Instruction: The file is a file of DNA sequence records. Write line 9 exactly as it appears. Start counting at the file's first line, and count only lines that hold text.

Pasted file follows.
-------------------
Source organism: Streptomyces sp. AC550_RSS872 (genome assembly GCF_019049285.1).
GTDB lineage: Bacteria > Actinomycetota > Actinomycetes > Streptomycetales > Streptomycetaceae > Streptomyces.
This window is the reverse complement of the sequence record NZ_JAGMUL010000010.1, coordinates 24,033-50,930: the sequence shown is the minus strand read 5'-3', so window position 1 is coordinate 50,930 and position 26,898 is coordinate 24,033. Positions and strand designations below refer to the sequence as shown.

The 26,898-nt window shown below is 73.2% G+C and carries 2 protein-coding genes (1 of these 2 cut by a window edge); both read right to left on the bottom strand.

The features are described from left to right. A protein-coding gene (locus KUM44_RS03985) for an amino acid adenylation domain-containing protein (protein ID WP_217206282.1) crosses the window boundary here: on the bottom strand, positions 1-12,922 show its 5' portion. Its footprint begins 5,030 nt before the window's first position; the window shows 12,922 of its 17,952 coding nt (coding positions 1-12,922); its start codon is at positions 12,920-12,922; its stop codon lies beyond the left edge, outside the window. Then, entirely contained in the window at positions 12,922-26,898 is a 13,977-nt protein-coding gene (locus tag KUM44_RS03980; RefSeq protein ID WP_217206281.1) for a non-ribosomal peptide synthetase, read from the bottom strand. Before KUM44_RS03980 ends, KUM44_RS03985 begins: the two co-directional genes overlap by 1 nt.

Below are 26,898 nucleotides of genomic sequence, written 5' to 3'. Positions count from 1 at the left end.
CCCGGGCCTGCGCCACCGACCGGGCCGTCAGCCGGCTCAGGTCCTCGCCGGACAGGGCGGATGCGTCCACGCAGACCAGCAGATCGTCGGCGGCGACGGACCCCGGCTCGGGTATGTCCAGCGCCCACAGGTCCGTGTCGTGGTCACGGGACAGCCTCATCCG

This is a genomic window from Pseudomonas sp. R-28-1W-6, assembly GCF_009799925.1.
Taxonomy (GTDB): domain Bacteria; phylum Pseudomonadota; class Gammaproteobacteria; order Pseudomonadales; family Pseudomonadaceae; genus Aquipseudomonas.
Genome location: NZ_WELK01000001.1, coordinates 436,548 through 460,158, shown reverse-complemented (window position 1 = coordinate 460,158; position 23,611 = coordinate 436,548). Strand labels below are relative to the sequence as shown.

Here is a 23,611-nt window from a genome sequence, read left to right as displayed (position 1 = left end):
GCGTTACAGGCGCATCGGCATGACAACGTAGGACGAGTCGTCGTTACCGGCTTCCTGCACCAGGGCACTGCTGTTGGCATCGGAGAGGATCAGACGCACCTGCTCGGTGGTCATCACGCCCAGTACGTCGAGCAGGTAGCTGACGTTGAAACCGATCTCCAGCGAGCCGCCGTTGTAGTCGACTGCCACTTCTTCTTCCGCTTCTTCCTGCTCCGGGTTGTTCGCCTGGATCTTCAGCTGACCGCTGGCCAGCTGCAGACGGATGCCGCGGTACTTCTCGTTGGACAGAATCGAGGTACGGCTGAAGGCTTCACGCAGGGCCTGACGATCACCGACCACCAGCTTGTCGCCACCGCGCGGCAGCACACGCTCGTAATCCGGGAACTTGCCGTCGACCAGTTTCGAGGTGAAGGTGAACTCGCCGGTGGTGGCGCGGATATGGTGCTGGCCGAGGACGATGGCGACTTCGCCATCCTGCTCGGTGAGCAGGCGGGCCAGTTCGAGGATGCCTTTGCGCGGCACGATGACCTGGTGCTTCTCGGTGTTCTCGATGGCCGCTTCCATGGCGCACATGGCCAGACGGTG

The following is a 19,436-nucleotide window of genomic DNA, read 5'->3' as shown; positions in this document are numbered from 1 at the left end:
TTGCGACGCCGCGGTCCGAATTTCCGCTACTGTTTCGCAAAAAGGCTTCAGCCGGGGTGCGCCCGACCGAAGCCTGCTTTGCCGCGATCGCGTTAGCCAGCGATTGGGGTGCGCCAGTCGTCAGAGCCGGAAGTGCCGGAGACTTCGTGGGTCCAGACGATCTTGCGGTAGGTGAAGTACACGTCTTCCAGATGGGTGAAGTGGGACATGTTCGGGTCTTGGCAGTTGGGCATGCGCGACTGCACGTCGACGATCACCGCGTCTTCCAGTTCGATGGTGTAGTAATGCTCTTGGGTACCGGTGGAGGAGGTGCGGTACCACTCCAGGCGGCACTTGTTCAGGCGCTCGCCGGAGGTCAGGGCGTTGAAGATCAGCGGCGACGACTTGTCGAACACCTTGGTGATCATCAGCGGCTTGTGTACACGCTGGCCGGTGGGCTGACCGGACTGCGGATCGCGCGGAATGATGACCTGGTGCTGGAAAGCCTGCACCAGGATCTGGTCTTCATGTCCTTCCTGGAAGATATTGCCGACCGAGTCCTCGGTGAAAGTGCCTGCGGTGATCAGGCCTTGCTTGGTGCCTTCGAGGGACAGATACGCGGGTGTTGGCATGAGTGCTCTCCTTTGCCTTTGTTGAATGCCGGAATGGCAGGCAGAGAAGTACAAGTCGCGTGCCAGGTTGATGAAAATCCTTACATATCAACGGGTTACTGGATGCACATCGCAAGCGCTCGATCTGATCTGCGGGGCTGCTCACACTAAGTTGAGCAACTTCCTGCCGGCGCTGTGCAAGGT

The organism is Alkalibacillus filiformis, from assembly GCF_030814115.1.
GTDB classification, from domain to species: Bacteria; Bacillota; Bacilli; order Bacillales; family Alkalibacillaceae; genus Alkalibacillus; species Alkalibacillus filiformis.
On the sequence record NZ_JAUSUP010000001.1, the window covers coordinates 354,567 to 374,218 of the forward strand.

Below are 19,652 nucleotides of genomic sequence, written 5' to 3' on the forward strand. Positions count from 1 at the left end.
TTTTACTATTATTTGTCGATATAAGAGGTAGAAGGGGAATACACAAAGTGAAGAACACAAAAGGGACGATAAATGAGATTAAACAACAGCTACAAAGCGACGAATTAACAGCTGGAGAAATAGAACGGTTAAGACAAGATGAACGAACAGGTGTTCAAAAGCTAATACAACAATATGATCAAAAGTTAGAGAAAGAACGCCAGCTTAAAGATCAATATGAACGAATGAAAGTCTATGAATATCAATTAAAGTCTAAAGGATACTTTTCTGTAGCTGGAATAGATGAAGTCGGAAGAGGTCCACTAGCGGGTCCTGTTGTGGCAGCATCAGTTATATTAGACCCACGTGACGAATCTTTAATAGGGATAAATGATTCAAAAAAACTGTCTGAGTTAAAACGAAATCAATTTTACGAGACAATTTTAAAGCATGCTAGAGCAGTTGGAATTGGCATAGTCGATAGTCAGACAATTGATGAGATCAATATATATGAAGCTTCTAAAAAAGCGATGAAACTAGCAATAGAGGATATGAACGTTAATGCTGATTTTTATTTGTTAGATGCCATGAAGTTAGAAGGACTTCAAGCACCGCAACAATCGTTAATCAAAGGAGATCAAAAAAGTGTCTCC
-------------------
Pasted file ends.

Taxonomy (GTDB): domain Bacteria; phylum Pseudomonadota; class Gammaproteobacteria; order Pseudomonadales; family Pseudomonadaceae; genus Aquipseudomonas.